If you register, you can do a lot more. And become an active part of our growing community. You'll have access to hidden forums, and enjoy the ability of replying and starting conversations.

Tornado

Discussion in 'Steam Traction' started by Leander's Shovel, Oct 20, 2007.

  1. std tank

    std tank Part of the furniture

    Joined:
    Sep 20, 2005
    Messages:
    3,650
    Likes Received:
    805
    Gender:
    Male
    Occupation:
    Retired
    Location:
    Liverpool
    Heritage Railway Volunteer:
    Yes I am an active volunteer
    Now that is interesting. How has so much heat been generated in the fractured area of the combination lever?
     
  2. 30854

    30854 Resident of Nat Pres

    Joined:
    Mar 8, 2017
    Messages:
    11,246
    Likes Received:
    10,717
    Gender:
    Male
    Occupation:
    Retired
    Location:
    Brighton&Hove
    Heritage Railway Volunteer:
    No I do not currently volunteer
    It's a very valid point, though clearly mainline operations, with their myriad compliance conditions, over and above what's to be faced on a heritage line, are undeniably far more fraught with 'potential unforseen situations'.

    From the viewpoint of a loco's owners, although their repair considerations are much the same wherever any incident may occur, out on the big railway there are obviously many more potential levels of interest, costs and consequencies involved.

    The most serious (though thankfully, not the latest) outcome is a scenario which has the potential to end all steam operations on the mainline in toto ..... as in 'that's it, absolutely no steam on the national network ever again', a.k.a 'Game Over' ..... but do recall 'Tangmere's" problems a while back provoked no more (or less) than the sensible and measured response from all parties concerned which we ultimately witnessed ..... as opposed to the hysterical, ill-informed knee-jerk responses from some quaters, let's call them ..... Oh, I dunno .... how does 'the tabloid press' sound? [any additional observations reflecting neither tact nor subtletly mightn't have been deliberately included at this point].

    Given that lot above, I'm as certain as I can be that we can remain quitely optimistic the "current issue" will be resolved in a similarly professional manner.

    As always, cost-benefit will be the ultimate determining factor in what does or doesn't transpire. In terms of mainline charters, regulatory compliance is easily enforced by means of insurance exemption clauses, which is no more than an extension to what already happens to limit liabilities, or, if you prefer, call it "pricing something [in this case, exposure to picking up the tab for a multi-million pound lawsuit] completely out of reach".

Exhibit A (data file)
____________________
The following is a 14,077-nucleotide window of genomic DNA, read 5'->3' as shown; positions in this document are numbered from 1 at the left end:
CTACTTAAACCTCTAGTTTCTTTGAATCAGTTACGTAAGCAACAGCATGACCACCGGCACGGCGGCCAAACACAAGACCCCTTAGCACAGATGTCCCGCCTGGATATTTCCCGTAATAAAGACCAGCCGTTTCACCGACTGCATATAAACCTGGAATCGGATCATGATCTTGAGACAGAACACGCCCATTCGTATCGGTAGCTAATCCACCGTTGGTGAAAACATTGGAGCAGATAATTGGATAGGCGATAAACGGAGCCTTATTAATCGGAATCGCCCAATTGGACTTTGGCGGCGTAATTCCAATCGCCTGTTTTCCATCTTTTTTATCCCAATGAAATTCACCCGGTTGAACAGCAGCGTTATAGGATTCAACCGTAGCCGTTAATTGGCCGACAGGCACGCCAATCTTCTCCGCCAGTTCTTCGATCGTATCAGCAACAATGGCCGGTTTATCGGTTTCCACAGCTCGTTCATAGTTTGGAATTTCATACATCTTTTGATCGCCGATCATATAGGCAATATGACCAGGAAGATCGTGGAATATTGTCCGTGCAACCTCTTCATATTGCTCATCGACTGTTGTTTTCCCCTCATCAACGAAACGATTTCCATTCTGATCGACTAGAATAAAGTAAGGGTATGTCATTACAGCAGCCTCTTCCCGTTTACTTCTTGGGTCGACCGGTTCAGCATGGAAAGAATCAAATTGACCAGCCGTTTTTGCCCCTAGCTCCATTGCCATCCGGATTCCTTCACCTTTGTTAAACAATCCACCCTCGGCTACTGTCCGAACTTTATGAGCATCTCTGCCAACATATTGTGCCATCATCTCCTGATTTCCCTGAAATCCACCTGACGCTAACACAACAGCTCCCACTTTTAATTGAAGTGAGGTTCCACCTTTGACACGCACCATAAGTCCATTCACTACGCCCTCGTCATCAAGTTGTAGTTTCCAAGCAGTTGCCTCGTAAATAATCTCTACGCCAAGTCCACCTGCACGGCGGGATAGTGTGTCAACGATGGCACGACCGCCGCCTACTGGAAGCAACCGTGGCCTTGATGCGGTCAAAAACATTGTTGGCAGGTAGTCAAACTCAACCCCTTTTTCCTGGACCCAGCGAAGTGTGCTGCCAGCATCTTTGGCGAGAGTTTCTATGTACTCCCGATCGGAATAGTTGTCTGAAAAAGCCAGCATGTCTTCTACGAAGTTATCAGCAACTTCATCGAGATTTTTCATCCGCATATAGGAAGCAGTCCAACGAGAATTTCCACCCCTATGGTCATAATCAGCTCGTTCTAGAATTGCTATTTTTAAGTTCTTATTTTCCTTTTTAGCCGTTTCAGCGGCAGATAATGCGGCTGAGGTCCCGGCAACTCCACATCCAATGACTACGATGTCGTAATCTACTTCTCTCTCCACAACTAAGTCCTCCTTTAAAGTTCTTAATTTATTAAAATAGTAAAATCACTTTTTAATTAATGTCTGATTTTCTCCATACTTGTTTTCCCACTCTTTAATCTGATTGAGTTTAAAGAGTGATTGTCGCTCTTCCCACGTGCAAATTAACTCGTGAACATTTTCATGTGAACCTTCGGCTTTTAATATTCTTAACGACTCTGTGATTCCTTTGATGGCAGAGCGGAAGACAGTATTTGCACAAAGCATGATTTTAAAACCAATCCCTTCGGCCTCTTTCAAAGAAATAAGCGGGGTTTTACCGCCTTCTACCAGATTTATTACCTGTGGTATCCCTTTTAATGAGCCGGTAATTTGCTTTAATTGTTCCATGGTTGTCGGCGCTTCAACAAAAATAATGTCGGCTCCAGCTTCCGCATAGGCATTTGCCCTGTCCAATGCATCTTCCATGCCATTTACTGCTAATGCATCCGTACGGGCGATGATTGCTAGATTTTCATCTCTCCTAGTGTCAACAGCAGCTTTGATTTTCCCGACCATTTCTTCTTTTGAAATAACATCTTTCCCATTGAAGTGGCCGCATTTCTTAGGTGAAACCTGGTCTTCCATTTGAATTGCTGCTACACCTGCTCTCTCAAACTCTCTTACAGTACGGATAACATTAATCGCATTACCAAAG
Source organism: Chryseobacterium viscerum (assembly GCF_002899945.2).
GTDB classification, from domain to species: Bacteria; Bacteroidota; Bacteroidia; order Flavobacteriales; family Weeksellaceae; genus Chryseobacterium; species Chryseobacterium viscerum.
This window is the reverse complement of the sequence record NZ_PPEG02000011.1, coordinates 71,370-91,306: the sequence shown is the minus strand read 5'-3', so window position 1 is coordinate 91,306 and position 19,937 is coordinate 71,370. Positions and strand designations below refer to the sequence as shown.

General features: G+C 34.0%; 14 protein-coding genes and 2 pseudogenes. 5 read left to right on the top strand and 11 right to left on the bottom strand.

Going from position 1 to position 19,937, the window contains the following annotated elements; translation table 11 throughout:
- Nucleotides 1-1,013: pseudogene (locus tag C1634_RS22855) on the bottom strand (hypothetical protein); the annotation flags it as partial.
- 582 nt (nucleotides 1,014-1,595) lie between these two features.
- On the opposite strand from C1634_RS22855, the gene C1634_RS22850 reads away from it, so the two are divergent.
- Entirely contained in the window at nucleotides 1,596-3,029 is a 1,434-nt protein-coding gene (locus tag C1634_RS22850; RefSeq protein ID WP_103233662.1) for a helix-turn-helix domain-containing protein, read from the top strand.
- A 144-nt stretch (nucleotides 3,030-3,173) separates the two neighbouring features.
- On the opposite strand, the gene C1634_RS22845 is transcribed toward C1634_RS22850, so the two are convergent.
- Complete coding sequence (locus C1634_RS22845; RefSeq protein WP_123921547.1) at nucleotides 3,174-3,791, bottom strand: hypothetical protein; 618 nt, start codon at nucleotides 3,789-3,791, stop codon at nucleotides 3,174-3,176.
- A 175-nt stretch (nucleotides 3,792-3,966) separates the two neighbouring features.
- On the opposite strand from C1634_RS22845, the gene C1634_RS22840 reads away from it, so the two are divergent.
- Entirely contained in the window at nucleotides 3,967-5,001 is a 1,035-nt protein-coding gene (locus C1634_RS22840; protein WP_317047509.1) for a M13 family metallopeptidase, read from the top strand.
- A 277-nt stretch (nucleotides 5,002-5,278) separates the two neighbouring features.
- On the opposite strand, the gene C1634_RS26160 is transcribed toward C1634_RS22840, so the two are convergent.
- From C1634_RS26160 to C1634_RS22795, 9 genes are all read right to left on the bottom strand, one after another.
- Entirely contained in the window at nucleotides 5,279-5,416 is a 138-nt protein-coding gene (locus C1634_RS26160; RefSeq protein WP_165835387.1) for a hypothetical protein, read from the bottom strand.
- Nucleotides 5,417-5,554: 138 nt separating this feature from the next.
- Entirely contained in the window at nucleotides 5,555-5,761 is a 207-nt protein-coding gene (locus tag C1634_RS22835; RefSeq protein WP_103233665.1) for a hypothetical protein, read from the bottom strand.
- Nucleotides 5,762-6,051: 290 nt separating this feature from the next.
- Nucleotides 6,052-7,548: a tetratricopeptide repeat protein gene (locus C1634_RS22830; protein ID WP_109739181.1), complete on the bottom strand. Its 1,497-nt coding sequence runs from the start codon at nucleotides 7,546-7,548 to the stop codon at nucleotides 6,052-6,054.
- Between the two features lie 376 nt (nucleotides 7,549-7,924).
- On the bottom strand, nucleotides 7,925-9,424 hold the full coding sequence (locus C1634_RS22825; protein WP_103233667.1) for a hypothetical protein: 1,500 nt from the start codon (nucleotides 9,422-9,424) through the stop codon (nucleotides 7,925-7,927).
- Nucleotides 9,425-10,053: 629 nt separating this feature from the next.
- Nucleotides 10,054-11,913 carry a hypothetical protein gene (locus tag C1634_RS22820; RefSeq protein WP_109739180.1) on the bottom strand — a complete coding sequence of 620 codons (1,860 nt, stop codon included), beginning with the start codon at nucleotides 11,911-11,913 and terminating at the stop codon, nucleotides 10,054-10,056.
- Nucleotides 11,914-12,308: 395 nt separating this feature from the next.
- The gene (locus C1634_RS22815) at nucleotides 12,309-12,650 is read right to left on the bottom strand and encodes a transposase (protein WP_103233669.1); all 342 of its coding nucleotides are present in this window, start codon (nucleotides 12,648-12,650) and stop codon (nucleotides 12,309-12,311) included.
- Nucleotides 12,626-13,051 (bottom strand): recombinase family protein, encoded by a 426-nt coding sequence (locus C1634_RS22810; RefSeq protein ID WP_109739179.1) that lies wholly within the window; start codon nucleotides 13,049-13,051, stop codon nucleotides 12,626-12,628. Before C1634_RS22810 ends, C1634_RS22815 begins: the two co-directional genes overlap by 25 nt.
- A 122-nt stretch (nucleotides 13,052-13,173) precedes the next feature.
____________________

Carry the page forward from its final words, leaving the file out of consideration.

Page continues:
At the same time as not advocating novel systems for the sake of novel systems, i.e. without a clearly defined need and expectation (in a legal, rather than emotional sense), the balance needs to be struck between identifiably useful progress and the sort of mindset which opposed continuous brakes for so long, where the 'crew vigilance' issue was bandied about as a fig leaf for inaction, until even the laissez-faire UK Government recognised something had to be done.
     
    Last edited: Apr 17, 2018
    Graft on likes this.
  3. D6332found

    D6332found Member

    Joined:
    Dec 3, 2016
    Messages:
    303
    Likes Received:
    154
    Gender:
    Male
    Location:
    Dinting
    Heritage Railway Volunteer:
    No I do not currently volunteer
    Looking like was debris, so good news!
     
  4. class8mikado

    class8mikado Part of the furniture

    Joined:
    Jun 1, 2009
    Messages:
    3,355
    Likes Received:
    1,275
    Occupation:
    Print Estimator/ Repository of Useless Informatio.
    Location:
    Bingley W.Yorks.
    Heritage Railway Volunteer:
    No I do not currently volunteer
    Oh, either you are a bit behind on this or you have some new news ?
    We had just about reached consensus that it was due to a new support crew member called Yuri Geller, last seen vigorously rubbing the combination lever before take off....
     
    Spinner likes this.
  5. Fred Kerr

    Fred Kerr Resident of Nat Pres Friend

    Joined:
    Mar 24, 2006
    Messages:
    7,604
    Likes Received:
    4,586
    Gender:
    Male
    Occupation:
    Freelance photo - journalist
    Location:
    Southport
    I come back to what I said in an earlier post, and including details subsequently released by the A1ST, reiterate :

    1. A mechanical portion has been damaged and separated from its location within the valve gear assembly.